Seven years after the closure of the brand by parent company Halfords, Cycle Republic has been revived and rebuilt from the ground up. Kieran Howells catches up with managing director Peter Kimberley, who affirms that with openings all over the UK and more on the way, the company has no intention of stopping...
Can you give us a brief history of Cycle Republic?
We started by opening our first store in Euston two years ago this December. We’re now at 12 shops and recently we have opened our latest one in Birmingham, which is doing well. In the last year we launched our own dedicated Cycle Republic website. We’ve carried the vision we’ve always had all the way through.
What was that vision?
Our customers come first and that’s what the business is set up around. It’s created for cyclists. We want to get people into cycling. A lot of work went into talking about what it was that we were going to build. 12 months worth of work. I felt that there was space in the market for an accessible bicycle shop that wowed customers. I mean really wowed them.
What were the key things you set out to achieve?
One was a good location. Where were we going to be based? Where is an optimal location and what does a good shop look and feel like? The other priority was the proposition. What are we trying to offer our customers? How are we going to be different? We decided that service would be the driving force. That meant doing things like offering free puncture repairs and courtesy bikes, things that, for me as a cyclist, are important.
What training does your staff go through before they start serving and interacting with customers?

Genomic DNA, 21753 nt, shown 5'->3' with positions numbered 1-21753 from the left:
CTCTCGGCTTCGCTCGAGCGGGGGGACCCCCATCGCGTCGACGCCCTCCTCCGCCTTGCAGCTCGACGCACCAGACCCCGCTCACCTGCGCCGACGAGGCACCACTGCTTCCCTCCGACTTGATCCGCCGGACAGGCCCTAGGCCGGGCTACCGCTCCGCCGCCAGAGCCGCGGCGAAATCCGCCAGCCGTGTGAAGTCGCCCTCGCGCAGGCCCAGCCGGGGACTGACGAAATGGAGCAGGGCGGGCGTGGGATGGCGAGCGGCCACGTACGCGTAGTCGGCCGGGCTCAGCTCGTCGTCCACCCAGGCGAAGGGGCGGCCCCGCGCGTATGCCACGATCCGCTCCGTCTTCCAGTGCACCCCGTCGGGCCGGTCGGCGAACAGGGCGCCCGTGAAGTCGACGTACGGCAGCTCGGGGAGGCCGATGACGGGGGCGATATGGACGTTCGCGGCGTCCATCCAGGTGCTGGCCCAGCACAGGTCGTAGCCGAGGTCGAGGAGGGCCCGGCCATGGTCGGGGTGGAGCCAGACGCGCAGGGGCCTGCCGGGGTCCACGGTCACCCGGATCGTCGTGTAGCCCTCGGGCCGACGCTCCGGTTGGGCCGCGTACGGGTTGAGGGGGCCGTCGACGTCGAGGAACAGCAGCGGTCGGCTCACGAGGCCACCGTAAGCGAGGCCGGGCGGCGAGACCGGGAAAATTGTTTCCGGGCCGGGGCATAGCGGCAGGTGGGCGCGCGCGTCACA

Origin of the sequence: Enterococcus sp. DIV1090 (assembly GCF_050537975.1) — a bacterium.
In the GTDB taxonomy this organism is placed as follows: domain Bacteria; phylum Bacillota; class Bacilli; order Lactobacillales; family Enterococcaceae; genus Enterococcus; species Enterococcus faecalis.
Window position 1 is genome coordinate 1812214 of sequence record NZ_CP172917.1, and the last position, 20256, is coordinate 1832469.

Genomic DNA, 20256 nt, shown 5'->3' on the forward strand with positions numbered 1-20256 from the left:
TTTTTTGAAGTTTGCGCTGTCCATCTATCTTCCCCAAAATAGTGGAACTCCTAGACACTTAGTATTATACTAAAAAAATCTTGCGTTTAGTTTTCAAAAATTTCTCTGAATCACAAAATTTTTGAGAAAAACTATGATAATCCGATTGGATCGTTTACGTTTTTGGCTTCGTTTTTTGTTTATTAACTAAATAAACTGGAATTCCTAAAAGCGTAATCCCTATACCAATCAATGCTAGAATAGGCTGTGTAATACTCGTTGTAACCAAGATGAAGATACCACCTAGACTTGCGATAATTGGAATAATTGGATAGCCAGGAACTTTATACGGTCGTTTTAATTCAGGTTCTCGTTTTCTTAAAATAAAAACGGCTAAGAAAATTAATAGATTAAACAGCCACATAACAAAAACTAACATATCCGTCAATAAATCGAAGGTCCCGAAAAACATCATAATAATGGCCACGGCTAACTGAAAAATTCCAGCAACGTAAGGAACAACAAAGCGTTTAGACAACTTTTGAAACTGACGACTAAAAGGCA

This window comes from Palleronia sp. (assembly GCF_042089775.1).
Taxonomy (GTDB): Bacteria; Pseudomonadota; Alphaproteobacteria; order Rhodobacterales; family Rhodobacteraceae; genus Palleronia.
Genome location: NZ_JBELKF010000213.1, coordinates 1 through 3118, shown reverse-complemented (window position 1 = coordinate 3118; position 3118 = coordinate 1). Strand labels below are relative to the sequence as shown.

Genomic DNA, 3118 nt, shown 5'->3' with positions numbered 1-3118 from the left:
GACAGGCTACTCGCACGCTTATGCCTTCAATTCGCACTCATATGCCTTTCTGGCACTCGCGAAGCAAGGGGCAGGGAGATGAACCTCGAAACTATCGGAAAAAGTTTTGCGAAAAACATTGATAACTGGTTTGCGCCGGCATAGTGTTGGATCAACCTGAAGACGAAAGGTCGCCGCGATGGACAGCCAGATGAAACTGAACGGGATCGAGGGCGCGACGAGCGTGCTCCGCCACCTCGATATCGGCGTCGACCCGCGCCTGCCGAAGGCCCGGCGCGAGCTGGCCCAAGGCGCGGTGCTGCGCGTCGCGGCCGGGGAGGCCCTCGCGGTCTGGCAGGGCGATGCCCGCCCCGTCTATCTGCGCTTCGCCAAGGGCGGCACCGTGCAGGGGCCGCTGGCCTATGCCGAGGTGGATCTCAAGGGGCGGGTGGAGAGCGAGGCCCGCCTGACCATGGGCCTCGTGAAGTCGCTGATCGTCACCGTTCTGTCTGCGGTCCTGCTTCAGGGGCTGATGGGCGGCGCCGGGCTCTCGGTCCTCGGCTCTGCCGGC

We have an in-house training department that solely works for Cycle Republic. We focus on brand training and new products, but it goes back further than that. Everyone who works for us rides a bike, everyone who works for us is a passionate cyclist and that’s very important. We’re training people, but we’re also trying to attract friendly and helpful bike experts. All of the knowledge and passion is already there. All of our shops independently, and every manager operates their own shop.
How have things changed since the Euston shop opened?
I wouldn’t say it’s changed massively, I’d just say that we’ve pushed things further as we’ve learned more. The most exciting changes are the new partnerships with brands. We like to test things out, like the new Garmin play table, which has been a big success. We’re announcing a really big development in the workshops very soon, which will quickly be taken over by a specialist brand. We can’t say which brand yet, but we’re very excited to be working with them.
You’ve mentioned the Garmin station – tell us about its origins.
It came about because we keep in constant contact with Garmin, and we both were curious about how to best to give the customer an exciting experience. With technology constantly changing, people need a chance to really get to grips with the latest stuff. It’s no fun if we don’t let people interact with the products.
One of the biggest developments in the last few months is the website. What went into putting that together?
We took the same approach that as was taken in building the shops. We stepped back to think about functionality and layout. We didn’t want to rush it; we wanted a very specific feel to the whole thing. It’s built on a modern platform, which means that it’s easy to update in order to keep it looking and feeling excellent. It’s not just about what works now, it’s about being able to do brilliant things in the future as well.
12 shops have sprung up all around the UK in under two years, where’s next?